To be honest, I don’t think I’ll be waxing another decor piece. In my opinion, it was a little too much work for the pay off. If I were chalk painting a piece of furniture, I would. I like the look of chalk paint, but for the most part, I really do not like the whole distressed trend. Personal preference is for something that looks clean and smooth.
At this point, I added a few dots of hot glue to the feet of the box to help prevent it from sliding everywhere.
3. Add flowers to the box: I just clipped off the individual flowers from each spray, pulled out the plastic centers, and put them aside. I saved the leaves to use for a little bit of contrast. I decided that I wanted my rough shape to be triangular, so I glued down a couple leaves onto each side of the box with Craft GOOP and then started gluing down the flowers. Since I had fewer pink flowers, I decided that I would mix them in for little pops of color. I did both sides because this was the point where I decided something that could be done as a centerpiece instead of just as something that would go up against the wall.
4. Glitter the sides: I wasn’t initially planning on glittering the lilac strips, but after I saw how yellow they came out post-waxing, I needed to cover them up. Initially, I was using a lavender glitter, but then I ran out, so I mixed in purple. It came out a little darker than I planned, but I still like it. I used a flat decoupage brush and carefully put Modge Podge on each lilac stripe. I wound up doing two coats of glitter on each side; I tried to use the flower glitter, but it was too chunky and it came out looking a mess, so I scraped it off and saved it.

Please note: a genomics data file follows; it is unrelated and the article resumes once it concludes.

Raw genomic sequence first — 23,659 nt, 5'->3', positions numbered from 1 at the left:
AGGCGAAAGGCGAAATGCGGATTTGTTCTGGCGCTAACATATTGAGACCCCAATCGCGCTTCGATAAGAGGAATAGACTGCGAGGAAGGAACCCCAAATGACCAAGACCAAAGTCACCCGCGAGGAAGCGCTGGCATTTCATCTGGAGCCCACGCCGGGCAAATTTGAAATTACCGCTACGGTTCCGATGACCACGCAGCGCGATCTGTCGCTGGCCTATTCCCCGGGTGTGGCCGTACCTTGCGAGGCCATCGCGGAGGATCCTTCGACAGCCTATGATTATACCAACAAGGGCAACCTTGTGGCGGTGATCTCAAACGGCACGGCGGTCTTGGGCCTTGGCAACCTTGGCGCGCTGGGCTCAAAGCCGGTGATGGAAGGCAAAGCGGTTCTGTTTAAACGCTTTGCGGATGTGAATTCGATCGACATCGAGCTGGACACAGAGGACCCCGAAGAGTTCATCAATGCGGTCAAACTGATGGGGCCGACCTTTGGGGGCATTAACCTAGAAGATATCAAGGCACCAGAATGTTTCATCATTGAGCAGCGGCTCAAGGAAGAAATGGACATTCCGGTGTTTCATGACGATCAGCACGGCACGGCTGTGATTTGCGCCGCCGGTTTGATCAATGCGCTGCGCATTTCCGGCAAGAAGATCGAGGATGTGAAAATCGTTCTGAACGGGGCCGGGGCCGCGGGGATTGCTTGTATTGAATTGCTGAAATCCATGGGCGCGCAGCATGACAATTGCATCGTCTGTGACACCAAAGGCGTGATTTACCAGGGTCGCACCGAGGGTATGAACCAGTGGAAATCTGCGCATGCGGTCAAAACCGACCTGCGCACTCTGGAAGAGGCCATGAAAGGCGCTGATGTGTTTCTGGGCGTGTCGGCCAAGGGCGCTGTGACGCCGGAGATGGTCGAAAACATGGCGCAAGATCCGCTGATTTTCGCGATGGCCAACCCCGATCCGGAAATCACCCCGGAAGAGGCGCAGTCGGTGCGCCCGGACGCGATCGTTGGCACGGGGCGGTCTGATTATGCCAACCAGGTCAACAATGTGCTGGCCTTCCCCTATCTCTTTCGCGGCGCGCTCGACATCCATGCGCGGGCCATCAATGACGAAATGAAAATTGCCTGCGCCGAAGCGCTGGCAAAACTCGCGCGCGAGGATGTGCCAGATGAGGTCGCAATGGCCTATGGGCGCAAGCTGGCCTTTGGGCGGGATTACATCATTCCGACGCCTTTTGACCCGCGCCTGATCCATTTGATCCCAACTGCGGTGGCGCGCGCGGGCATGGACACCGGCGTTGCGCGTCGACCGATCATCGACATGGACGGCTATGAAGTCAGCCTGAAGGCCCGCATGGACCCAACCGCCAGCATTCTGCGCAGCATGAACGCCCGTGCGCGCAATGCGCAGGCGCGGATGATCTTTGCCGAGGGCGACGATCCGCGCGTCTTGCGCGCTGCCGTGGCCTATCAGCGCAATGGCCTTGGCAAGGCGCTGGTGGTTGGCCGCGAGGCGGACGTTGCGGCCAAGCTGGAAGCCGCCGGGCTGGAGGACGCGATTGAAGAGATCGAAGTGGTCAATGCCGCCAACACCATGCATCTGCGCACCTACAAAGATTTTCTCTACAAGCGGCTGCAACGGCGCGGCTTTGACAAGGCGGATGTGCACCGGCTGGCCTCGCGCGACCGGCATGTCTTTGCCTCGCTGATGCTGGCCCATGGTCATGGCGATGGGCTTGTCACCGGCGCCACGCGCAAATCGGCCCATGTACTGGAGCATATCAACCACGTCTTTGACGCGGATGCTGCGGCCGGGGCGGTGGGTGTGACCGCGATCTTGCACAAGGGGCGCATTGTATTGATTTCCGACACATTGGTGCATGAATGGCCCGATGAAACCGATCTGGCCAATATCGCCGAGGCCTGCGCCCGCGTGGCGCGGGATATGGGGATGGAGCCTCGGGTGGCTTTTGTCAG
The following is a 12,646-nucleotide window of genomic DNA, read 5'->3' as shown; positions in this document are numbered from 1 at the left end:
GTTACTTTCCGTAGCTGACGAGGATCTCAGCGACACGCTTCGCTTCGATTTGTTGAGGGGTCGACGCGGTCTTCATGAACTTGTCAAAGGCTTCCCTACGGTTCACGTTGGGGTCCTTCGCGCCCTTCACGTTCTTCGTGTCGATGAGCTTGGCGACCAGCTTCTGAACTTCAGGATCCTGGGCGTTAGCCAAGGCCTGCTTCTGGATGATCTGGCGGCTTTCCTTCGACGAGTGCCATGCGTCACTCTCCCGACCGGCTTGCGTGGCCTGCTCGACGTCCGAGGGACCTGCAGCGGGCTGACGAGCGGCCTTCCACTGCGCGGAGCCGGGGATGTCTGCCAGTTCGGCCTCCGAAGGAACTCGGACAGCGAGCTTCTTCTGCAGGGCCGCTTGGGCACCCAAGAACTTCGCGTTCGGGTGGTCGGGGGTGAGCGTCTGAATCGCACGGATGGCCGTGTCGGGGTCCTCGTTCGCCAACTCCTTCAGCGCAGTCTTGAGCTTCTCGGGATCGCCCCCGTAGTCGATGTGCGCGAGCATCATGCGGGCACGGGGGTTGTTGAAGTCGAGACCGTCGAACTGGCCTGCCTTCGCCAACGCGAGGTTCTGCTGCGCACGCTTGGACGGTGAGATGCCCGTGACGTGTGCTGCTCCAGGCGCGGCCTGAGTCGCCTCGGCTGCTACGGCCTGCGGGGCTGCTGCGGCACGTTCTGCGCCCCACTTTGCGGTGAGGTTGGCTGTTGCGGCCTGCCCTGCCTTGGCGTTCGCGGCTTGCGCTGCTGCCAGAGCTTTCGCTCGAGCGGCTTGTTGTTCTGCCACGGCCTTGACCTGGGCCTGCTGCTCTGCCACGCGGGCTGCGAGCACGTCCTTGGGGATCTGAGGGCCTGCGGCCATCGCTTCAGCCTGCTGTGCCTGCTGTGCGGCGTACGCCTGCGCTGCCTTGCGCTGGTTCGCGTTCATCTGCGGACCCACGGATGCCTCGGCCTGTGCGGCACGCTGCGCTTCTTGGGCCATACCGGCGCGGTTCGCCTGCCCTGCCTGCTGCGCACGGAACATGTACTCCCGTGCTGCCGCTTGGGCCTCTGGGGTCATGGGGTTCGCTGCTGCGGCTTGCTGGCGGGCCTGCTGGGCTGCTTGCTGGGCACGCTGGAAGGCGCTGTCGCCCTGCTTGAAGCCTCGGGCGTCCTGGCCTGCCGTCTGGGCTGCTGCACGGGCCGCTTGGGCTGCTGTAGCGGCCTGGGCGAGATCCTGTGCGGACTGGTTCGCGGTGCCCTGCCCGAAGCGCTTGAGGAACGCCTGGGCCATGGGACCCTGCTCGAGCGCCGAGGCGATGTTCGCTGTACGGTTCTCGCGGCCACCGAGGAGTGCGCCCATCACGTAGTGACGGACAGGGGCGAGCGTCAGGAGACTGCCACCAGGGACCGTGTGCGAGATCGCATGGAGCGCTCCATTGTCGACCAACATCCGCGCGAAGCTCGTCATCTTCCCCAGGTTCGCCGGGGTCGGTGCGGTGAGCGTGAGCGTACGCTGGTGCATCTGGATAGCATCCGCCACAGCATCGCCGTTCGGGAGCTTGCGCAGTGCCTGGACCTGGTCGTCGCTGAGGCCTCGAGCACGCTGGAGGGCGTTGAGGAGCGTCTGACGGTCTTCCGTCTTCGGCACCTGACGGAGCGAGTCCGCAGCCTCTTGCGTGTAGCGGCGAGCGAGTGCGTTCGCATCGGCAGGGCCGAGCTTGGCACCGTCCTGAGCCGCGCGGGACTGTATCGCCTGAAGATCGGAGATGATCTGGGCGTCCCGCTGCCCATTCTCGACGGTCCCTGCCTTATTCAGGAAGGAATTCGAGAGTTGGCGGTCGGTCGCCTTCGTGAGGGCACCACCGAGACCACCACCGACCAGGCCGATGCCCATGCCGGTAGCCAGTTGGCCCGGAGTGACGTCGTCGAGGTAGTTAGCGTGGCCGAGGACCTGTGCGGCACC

Because I couldn’t find this anywhere online: I had no problems with either glue adhering to the waxed chalk paint.
5. Cut and fit the foam blocks: At first, this was a total and complete mess. I tried to use a box cutter and I just wound up with floral foam dust all over me. Then, I got wise and used a retractable knife. I clicked the blade out as long as it would go and was able to slice right through the foam blocks. Just cut it to about the shape of your box, pop the pieces in, and you’re good.
I think that I bought wet foam for fresh floral arrangements. It was cheap and it was in a workable size for me, so that’s why I got that.
6. Put down the mossy mat and finish it up: Mossy Mats have a grid on the back like contact paper. Just cut it to size and carefully adhere it to the top of your box. A couple pieces of the flower glitter wound up on top of the Mossy Mat, and I really liked it, so I sprinkled a little on top. I also trimmed the bunny pick with my wire cutters so it was a more appropriate length for this project and placed him right in the middle on the one side. I considered making a mini jute basket for the eggs, but settled on hot gluing down a little patch of Spanish moss and gluing the foam eggs down to that.
You’re done! It’s not perfect, but I’m really happy with how it turned out. If you’re reading, hope you enjoyed this!